Beef cow slaughter has been unprecedented so far this year and this will have significant implications for beef supplies in the coming years. Beef cow slaughter in Q1 was 959k head, 17% higher than last year’s already high slaughter.
Drought conditions and high cost of supplemental feed, factors driving slaughter this year, continue to persist. Some areas have received much needed rains recently but more is needed. The cow sent to market are not coming back.
The question is whether producers will see good enough pasture conditions this spring and summer to hold on to their remaining stock. If pasture conditions improve, we could see a significant shortfall in beef cow slaughter in Q2 and Q3. Lean beef prices have been held in check so far by the increase in cow slaughter as well as the increase in imports. Ground beef demand should be stout in May and June and combined with a lower cow slaughter this could prove explosive for lean beef values.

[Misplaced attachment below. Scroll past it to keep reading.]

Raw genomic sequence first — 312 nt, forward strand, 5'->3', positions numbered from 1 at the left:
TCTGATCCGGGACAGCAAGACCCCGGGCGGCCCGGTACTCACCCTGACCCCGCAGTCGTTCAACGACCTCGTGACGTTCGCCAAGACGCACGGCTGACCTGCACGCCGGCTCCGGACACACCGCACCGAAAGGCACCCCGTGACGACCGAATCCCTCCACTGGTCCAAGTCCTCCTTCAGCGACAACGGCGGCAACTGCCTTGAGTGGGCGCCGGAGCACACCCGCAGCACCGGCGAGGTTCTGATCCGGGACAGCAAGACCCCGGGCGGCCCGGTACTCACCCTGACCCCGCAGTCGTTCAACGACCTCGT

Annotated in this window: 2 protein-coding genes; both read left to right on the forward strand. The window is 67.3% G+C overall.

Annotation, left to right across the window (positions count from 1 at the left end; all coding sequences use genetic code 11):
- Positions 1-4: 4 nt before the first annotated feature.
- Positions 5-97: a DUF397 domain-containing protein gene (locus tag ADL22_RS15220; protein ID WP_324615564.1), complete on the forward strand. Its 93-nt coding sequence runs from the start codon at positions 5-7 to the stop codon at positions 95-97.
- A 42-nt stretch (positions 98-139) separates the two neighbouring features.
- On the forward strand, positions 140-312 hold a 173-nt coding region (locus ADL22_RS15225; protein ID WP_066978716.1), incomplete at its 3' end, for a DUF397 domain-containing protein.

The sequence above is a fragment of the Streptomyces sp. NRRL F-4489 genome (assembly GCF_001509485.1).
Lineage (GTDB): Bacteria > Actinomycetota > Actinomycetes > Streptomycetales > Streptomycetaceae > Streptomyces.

If pasture conditions are similar to what we saw last year, then the hole in the beef cow herd will only get bigger. USDA is currently forecasting this year’s calf crop to decline 2.2% from the previous year. Even that aggressively bullish calf crop number may prove too optimistic if current conditions persist. Beef price inflation has accelerated in the last two years. With significantly fewer cows in the country and fewer calves in the pipeline, beef supply will only get tighter in the coming years.
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